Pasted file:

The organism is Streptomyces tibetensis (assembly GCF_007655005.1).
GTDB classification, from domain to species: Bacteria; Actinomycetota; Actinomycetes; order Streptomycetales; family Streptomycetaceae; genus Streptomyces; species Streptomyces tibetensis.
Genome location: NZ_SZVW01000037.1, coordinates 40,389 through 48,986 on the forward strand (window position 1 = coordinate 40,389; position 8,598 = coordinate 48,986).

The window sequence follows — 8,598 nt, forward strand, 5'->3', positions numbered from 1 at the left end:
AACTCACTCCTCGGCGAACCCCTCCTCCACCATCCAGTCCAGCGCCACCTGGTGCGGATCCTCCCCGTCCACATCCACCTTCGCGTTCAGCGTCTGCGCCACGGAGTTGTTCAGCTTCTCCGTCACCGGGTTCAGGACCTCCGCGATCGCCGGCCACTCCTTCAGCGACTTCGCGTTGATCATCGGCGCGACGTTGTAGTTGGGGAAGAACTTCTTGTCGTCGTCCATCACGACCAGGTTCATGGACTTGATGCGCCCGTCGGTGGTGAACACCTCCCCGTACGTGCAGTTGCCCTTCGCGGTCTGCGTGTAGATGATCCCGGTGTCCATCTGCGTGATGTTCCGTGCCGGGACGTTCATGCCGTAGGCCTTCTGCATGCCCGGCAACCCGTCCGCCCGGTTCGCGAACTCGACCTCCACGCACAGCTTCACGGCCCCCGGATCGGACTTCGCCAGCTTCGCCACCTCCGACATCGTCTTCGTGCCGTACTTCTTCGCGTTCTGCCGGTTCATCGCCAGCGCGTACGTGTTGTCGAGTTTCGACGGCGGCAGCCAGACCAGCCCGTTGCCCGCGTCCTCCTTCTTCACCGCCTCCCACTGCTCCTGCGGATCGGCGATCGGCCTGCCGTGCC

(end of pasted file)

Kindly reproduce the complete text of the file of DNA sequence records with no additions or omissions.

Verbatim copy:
The organism is Streptomyces tibetensis (assembly GCF_007655005.1).
GTDB classification, from domain to species: Bacteria; Actinomycetota; Actinomycetes; order Streptomycetales; family Streptomycetaceae; genus Streptomyces; species Streptomyces tibetensis.
Genome location: NZ_SZVW01000037.1, coordinates 40,389 through 48,986 on the forward strand (window position 1 = coordinate 40,389; position 8,598 = coordinate 48,986).

The window sequence follows — 8,598 nt, forward strand, 5'->3', positions numbered from 1 at the left end:
AACTCACTCCTCGGCGAACCCCTCCTCCACCATCCAGTCCAGCGCCACCTGGTGCGGATCCTCCCCGTCCACATCCACCTTCGCGTTCAGCGTCTGCGCCACGGAGTTGTTCAGCTTCTCCGTCACCGGGTTCAGGACCTCCGCGATCGCCGGCCACTCCTTCAGCGACTTCGCGTTGATCATCGGCGCGACGTTGTAGTTGGGGAAGAACTTCTTGTCGTCGTCCATCACGACCAGGTTCATGGACTTGATGCGCCCGTCGGTGGTGAACACCTCCCCGTACGTGCAGTTGCCCTTCGCGGTCTGCGTGTAGATGATCCCGGTGTCCATCTGCGTGATGTTCCGTGCCGGGACGTTCATGCCGTAGGCCTTCTGCATGCCCGGCAACCCGTCCGCCCGGTTCGCGAACTCGACCTCCACGCACAGCTTCACGGCCCCCGGATCGGACTTCGCCAGCTTCGCCACCTCCGACATCGTCTTCGTGCCGTACTTCTTCGCGTTCTGCCGGTTCATCGCCAGCGCGTACGTGTTGTCGAGTTTCGACGGCGGCAGCCAGACCAGCCCGTTGCCCGCGTCCTCCTTCTTCACCGCCTCCCACTGCTCCTGCGGATCGGCGATCGGCCTGCCGTGCC